UPDATE 2-S.Korea says recovery on track despite US, China worries
* S.Korea president says U.S. QE tapering ultimately positive
* BOK holds policy rate at 2.50 pct, as expected
* BOK raises growth forecasts for 2013, 2014
* Some analysts say QE, China growth worries pose major risks
(Adds comments from S.Korea president, c.bank officials about economic prospects)
SEOUL, July 11 (Reuters) - South Korean leaders reiterated that the country's ongoing economic recovery will not falter despite growing worries about the U.S. unwinding its stimulus and a slowdown in China, as its central bank opted to stand pat on Thursday.
The Bank of Korea raised its 2013 economic growth forecast by 0.2 percentage points to 2.8 percent and said the country's negative output gap will narrow in the coming quarters after keeping the benchmark seven-day repurchase agreement rate unchanged at 2.50 percent as widely expected.
South Korean President Park Geun-hye, in a separate statement released by her office on Thursday, also played down worries about risks posed by the U.S. Federal Reserve's tapering of its bond-buying stimulus and a possible slowdown in China.
"Unwinding of the U.S.' quantitative easing will be predicated on the Federal Reserve's confidence that the economy is recovering, which is ultimately a good sign for our exports," Park said. "While there is talk about a potential short-term slowdown in China, there is no doubt that the Chinese economy will maintain steady growth."
BOK Governor Kim Choong-soo told reporters at a news conference that growth in the second quarter will be better than the seasonally adjusted 0.8 percent growth recorded in the January-March period.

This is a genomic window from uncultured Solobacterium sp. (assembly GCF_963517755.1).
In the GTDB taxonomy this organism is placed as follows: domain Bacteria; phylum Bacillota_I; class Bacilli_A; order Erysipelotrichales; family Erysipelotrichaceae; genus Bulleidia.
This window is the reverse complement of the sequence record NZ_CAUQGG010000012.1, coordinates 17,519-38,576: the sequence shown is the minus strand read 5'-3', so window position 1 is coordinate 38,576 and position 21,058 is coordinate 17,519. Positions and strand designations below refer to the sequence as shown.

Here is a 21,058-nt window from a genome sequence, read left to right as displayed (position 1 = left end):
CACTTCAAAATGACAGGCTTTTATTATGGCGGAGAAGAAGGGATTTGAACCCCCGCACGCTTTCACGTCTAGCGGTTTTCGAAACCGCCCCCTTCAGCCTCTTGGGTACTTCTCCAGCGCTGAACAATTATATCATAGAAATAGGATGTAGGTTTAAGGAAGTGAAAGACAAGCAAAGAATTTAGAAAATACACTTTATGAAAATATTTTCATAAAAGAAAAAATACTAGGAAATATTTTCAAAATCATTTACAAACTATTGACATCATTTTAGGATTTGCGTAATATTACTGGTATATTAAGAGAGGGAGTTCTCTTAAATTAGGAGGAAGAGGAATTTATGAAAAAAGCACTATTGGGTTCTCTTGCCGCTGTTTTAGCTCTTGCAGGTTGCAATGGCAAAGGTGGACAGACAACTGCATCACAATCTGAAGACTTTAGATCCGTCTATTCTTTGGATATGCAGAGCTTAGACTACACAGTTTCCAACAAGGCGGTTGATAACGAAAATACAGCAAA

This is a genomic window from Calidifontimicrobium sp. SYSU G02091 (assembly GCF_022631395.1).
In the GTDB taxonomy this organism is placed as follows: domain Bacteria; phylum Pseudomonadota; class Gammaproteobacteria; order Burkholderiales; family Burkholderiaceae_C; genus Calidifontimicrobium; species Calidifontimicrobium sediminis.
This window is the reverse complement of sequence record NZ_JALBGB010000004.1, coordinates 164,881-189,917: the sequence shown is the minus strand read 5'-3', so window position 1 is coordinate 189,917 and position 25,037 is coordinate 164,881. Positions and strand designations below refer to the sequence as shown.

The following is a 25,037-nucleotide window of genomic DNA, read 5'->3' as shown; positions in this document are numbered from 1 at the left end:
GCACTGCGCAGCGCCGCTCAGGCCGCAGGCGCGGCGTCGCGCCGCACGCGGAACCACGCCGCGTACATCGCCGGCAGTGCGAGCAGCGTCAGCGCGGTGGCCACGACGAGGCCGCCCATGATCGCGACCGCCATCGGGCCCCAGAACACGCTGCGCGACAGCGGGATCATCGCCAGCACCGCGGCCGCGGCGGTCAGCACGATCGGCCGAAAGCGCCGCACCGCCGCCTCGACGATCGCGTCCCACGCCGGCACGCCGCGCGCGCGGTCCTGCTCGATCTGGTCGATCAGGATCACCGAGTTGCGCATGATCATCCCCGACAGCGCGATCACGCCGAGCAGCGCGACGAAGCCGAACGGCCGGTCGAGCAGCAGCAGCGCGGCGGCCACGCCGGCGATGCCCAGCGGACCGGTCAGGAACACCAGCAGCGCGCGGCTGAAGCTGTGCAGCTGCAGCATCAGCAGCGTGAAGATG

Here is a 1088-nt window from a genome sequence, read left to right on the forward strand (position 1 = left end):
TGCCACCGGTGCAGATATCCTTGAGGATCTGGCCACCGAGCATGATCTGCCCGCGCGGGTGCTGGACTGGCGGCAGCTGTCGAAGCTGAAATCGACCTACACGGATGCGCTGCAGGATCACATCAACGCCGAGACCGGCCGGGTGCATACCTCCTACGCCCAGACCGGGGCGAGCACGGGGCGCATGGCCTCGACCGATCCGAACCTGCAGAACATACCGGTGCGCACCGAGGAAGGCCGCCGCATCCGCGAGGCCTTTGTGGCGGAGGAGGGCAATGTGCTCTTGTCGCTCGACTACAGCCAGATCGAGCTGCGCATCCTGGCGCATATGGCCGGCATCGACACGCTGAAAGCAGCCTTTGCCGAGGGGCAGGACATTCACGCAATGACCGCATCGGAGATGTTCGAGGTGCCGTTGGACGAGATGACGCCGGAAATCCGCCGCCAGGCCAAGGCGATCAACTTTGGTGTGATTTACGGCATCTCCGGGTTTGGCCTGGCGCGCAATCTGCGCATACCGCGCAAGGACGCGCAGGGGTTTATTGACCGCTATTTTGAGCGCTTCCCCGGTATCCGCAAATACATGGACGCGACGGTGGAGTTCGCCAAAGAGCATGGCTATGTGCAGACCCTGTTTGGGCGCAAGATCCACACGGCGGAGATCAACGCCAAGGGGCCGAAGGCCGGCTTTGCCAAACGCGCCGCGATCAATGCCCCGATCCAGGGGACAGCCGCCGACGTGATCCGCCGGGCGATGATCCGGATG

The resolute views of Park and Kim contrast with growing worries among some market analysts that South Korea faces major headwinds. The International Monetary Fund earlier this week slashed its global growth forecast for this year as momentum in emerging economies such as China is seen to be faltering.
"We feel that BOK growth forecasts are becoming too optimistic and that, on the contrary, chances of another rate cut are rising," RBS economist Erik Lueth said in a report, though he still forecasts the central bank will stand pat until the third quarter of 2014.
The South Korean won and bonds ignored the Bank of Korea's decision to keep rates unchanged, as the move was widely expected. All but one of 24 analysts surveyed by Reuters prior to Thursday's rate meeting predicted the decision, with the remaining respondent forecasting a cut.
Most of the analysts polled agreed the Bank of Korea would leave rates on hold for the rest of the year and more than half agreed the central bank would start raising rates in the second half of 2014 as the economy recovered.
But the central bank cautioned that it does not expect the domestic economy's negative output gap to close until 2015, arguing that its new forecast for 4.0 percent growth next year is partly due to base effects and doesn't suggest a full recovery.
"It would be appropriate that the economy will be improving gradually, as opposed to a sudden surge in momentum," Shin Woon, a director general at the Bank of Korea, said at a press briefing about the revised economic outlook.
($1 = 1141.7000 Korean won)
(Editing by Eric Meijer)